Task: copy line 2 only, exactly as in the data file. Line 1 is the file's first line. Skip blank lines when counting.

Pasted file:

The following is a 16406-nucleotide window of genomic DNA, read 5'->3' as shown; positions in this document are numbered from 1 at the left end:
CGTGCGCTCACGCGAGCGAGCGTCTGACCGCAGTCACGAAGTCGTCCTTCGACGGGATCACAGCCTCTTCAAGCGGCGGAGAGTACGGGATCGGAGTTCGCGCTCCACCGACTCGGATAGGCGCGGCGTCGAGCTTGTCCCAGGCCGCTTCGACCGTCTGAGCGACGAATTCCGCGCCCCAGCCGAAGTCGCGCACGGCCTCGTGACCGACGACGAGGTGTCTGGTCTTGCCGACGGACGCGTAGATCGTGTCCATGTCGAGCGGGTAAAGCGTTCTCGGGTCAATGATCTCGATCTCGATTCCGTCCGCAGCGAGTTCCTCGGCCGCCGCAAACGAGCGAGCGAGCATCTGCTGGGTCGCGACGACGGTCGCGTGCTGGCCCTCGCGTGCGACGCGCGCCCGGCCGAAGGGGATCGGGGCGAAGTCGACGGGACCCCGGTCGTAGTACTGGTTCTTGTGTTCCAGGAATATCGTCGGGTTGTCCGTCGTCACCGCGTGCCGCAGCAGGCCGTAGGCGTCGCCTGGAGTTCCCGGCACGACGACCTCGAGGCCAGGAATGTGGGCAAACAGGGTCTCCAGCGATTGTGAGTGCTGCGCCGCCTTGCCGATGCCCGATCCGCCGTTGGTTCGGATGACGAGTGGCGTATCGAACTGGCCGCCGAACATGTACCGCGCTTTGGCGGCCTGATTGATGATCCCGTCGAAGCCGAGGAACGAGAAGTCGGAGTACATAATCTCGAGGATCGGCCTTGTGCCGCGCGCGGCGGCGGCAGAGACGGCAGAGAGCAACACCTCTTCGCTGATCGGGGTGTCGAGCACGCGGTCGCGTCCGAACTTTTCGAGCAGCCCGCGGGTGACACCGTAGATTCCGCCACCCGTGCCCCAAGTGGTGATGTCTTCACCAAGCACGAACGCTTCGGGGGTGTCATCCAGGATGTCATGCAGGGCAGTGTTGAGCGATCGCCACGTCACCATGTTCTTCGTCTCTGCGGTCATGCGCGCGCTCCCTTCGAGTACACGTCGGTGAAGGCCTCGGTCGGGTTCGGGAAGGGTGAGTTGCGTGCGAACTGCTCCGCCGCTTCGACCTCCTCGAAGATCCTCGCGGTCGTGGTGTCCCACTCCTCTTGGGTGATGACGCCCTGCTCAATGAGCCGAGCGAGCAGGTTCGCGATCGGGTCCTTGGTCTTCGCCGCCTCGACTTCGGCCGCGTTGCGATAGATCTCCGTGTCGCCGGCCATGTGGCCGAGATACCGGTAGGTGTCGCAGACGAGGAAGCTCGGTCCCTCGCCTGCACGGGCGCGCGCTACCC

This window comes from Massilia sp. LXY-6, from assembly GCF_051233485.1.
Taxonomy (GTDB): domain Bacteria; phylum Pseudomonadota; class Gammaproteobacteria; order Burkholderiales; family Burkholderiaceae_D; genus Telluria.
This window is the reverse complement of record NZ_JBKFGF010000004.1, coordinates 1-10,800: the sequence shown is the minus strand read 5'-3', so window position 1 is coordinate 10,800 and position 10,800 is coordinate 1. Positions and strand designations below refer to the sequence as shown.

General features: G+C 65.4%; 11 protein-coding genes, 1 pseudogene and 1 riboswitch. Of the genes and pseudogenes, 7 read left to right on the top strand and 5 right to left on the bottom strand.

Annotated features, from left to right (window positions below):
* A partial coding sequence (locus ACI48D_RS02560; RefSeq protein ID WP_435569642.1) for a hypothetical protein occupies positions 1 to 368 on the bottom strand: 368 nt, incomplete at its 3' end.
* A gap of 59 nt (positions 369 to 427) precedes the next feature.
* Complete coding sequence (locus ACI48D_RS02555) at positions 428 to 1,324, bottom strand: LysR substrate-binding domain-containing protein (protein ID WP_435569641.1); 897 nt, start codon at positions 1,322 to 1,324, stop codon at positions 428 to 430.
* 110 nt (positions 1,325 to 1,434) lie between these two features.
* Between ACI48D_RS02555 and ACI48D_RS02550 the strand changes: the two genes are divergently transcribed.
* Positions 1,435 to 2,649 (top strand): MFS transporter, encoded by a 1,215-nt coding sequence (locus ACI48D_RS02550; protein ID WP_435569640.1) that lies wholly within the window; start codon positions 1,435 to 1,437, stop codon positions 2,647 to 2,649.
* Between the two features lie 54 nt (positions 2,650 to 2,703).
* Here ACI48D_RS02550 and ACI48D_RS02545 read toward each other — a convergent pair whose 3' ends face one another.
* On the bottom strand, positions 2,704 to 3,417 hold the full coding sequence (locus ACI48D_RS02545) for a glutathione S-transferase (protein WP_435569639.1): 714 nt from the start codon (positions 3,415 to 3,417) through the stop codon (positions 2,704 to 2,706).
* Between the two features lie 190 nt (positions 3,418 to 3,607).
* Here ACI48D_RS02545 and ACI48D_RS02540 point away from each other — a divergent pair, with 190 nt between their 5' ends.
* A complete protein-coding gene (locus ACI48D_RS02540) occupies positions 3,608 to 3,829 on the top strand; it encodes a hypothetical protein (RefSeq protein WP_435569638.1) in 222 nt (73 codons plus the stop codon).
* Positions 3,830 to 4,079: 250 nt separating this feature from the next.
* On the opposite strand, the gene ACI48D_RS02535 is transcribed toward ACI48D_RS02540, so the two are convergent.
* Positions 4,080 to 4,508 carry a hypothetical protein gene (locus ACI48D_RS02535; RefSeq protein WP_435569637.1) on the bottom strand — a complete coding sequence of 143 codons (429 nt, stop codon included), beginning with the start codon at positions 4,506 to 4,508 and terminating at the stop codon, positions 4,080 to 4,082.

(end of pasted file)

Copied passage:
CGTGCGCTCACGCGAGCGAGCGTCTGACCGCAGTCACGAAGTCGTCCTTCGACGGGATCACAGCCTCTTCAAGCGGCGGAGAGTACGGGATCGGAGTTCGCGCTCCACCGACTCGGATAGGCGCGGCGTCGAGCTTGTCCCAGGCCGCTTCGACCGTCTGAGCGACGAATTCCGCGCCCCAGCCGAAGTCGCGCACGGCCTCGTGACCGACGACGAGGTGTCTGGTCTTGCCGACGGACGCGTAGATCGTGTCCATGTCGAGCGGGTAAAGCGTTCTCGGGTCAATGATCTCGATCTCGATTCCGTCCGCAGCGAGTTCCTCGGCCGCCGCAAACGAGCGAGCGAGCATCTGCTGGGTCGCGACGACGGTCGCGTGCTGGCCCTCGCGTGCGACGCGCGCCCGGCCGAAGGGGATCGGGGCGAAGTCGACGGGACCCCGGTCGTAGTACTGGTTCTTGTGTTCCAGGAATATCGTCGGGTTGTCCGTCGTCACCGCGTGCCGCAGCAGGCCGTAGGCGTCGCCTGGAGTTCCCGGCACGACGACCTCGAGGCCAGGAATGTGGGCAAACAGGGTCTCCAGCGATTGTGAGTGCTGCGCCGCCTTGCCGATGCCCGATCCGCCGTTGGTTCGGATGACGAGTGGCGTATCGAACTGGCCGCCGAACATGTACCGCGCTTTGGCGGCCTGATTGATGATCCCGTCGAAGCCGAGGAACGAGAAGTCGGAGTACATAATCTCGAGGATCGGCCTTGTGCCGCGCGCGGCGGCGGCAGAGACGGCAGAGAGCAACACCTCTTCGCTGATCGGGGTGTCGAGCACGCGGTCGCGTCCGAACTTTTCGAGCAGCCCGCGGGTGACACCGTAGATTCCGCCACCCGTGCCCCAAGTGGTGATGTCTTCACCAAGCACGAACGCTTCGGGGGTGTCATCCAGGATGTCATGCAGGGCAGTGTTGAGCGATCGCCACGTCACCATGTTCTTCGTCTCTGCGGTCATGCGCGCGCTCCCTTCGAGTACACGTCGGTGAAGGCCTCGGTCGGGTTCGGGAAGGGTGAGTTGCGTGCGAACTGCTCCGCCGCTTCGACCTCCTCGAAGATCCTCGCGGTCGTGGTGTCCCACTCCTCTTGGGTGATGACGCCCTGCTCAATGAGCCGAGCGAGCAGGTTCGCGATCGGGTCCTTGGTCTTCGCCGCCTCGACTTCGGCCGCGTTGCGATAGATCTCCGTGTCGCCGGCCATGTGGCCGAGATACCGGTAGGTGTCGCAGACGAGGAAGCTCGGTCCCTCGCCTGCACGGGCGCGCGCTACCC